Cyree Jarelle Johnson's poetry collection depicts visions of the global climate crisis through the prism of the country's incarceration machine, looking at the atmospheric chaos of a dystopian future inside the social maelstrom of the prison-industrial complex. Focusing on the iconic real-life nightmare of a dissaster on New York City's Rikers Island jail complex, the work encapsulates the contemporary politics surrounding the facility today, and marks the first stage of an ongoing work-in-progress.
An excerpt of The Last Leaving
Before the leaving, there is the staying, there are days of in-betweens, sheltered in the arms of our mother’s mothers.
There are the days the water creeps closer and closer, teasing, like a dog lapping its tongue against our worn work boots.
An excerpt of “Freezing Moon” (working title)
Wisconsin may be the land of dairy and beer and football, where you can drive for uninterrupted miles through corn rows and farmhouses and pickups hitched to fishing boats, but when you reach the Menominee tribe, the trees put a stop to all that. They form the literal border of the reservation, but also a border of ideas, between the Menominee way of life and the American way that’s as tangible and dramatic as the forest itself.
When I first heard that a federal DREAM Act was rumored to be reintroduced this year, I’m not going to lie: a small part of me felt a spark of hope ignite. I’m 34 years old. I’ve been living in this country for 32 years as an undocumented person, and frankly, I’m over it. Though I’ve found ways to live my life, seize opportunities and push open doors, I can only (selfishly) imagine the kinds of doors that I could step through if only I didn’t have this albatross around my neck.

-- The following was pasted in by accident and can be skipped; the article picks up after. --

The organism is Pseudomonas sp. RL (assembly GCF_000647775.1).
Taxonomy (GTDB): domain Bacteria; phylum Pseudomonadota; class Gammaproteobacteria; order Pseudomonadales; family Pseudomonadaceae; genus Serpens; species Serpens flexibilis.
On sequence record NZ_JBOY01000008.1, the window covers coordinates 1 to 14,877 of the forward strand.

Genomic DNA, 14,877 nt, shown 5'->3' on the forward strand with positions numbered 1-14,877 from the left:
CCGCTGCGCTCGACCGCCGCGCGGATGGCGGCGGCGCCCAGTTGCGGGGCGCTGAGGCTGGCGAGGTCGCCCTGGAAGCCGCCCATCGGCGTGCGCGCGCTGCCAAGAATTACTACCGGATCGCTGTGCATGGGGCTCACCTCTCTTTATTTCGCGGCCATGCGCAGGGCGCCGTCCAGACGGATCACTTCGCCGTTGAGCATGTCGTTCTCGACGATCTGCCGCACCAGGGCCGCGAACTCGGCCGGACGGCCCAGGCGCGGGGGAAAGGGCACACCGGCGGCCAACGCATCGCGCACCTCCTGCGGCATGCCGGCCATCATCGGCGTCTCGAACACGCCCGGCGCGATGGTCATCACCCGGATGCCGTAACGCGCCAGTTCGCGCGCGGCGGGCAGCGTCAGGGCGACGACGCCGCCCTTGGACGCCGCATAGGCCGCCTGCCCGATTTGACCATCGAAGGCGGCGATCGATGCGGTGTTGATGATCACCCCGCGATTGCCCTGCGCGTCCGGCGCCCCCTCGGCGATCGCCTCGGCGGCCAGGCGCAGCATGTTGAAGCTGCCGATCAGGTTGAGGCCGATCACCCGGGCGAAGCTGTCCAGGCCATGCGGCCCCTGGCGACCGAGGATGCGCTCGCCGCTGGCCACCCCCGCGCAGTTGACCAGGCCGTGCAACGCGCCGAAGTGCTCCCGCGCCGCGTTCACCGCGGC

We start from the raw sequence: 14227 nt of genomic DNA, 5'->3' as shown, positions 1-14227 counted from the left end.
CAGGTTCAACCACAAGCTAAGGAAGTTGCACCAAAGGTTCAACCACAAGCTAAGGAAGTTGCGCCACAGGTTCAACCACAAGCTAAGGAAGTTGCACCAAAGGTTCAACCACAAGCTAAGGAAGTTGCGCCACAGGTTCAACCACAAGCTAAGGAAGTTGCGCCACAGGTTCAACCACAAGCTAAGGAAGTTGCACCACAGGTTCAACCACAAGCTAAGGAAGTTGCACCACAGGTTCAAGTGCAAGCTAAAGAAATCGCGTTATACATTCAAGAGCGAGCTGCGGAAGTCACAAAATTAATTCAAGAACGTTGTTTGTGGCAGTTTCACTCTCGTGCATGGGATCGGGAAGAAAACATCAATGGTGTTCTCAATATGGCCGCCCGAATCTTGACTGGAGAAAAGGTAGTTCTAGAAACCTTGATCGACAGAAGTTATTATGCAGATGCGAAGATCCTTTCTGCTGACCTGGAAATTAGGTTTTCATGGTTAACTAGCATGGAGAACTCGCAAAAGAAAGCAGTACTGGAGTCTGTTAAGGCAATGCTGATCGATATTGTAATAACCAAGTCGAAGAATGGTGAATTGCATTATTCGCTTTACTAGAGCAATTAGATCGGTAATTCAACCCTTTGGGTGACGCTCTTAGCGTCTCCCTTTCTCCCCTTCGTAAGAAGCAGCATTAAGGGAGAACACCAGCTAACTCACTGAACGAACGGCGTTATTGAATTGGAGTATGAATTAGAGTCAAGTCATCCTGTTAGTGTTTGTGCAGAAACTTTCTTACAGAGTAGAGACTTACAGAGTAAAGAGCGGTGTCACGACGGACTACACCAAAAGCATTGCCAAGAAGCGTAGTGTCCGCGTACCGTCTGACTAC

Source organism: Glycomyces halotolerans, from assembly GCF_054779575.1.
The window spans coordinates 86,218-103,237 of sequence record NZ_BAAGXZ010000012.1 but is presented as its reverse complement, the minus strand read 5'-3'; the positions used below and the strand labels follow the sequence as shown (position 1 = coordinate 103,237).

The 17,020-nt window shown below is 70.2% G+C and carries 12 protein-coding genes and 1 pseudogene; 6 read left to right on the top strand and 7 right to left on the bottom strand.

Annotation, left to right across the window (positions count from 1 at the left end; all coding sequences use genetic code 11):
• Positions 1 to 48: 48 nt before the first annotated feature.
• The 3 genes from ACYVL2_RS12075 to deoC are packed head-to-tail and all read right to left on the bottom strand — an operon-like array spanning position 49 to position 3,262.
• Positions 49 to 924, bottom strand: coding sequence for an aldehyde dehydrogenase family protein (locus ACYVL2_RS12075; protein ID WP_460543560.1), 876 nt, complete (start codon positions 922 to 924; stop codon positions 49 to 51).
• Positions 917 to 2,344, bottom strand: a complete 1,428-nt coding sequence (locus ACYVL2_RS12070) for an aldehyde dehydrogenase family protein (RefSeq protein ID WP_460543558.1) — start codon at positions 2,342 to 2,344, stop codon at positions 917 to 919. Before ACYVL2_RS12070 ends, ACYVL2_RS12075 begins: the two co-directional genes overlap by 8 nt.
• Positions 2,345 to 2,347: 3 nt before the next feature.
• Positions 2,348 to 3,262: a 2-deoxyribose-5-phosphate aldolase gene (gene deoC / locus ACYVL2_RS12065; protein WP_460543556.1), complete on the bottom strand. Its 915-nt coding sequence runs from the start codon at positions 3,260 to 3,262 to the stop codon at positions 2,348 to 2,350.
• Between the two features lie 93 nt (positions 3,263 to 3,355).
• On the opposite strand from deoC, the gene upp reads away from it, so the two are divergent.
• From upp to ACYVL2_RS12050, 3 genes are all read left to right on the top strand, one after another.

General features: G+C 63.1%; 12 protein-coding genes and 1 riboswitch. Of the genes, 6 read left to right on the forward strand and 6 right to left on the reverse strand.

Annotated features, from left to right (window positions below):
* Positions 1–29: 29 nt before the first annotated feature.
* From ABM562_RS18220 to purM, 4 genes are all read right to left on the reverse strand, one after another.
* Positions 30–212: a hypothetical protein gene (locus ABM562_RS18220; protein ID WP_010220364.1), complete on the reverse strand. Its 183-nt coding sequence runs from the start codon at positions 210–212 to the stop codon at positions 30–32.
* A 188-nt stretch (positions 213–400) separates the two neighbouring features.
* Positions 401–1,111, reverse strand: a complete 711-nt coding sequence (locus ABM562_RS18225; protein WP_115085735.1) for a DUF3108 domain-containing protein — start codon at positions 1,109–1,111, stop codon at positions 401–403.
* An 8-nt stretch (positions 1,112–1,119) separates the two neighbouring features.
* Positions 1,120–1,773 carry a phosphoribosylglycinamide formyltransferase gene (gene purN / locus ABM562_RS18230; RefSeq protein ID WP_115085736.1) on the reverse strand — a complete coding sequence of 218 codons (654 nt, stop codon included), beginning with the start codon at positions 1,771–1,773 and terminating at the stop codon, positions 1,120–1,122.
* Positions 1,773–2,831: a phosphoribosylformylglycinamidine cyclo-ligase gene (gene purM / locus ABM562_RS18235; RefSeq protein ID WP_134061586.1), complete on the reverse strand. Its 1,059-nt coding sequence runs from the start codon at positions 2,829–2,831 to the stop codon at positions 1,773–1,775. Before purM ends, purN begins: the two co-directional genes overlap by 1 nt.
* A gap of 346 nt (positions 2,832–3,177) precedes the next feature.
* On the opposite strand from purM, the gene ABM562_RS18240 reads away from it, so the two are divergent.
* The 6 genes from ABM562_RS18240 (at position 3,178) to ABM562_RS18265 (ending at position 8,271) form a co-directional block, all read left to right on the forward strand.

Italy may be home to some of the oldest civilizations in the world, but its endurance over millenia of cultural evolution have also pushed it the cusp of Europe's future. This nation suspended between the Old World and the New, has become the point of arrival for migrants from the Global South to the North.
"One can’t fail to see the connection between the wave of migration and the events in Europe. Granted, not every immigrant is a terrorist, but in Europe we don’t pursue the right policy on immigration.”
The children of Syria's civil war take the war with them. Some escape, barely, into hostile neighboring lands. Others remain trapped in the warzone. None are safe. The White House, meanwhile, has sought to ban refugees from Syria and several other Muslim-majority countries, "until our country's representatives can figure out what the hell is going on,” in the words of President Trump.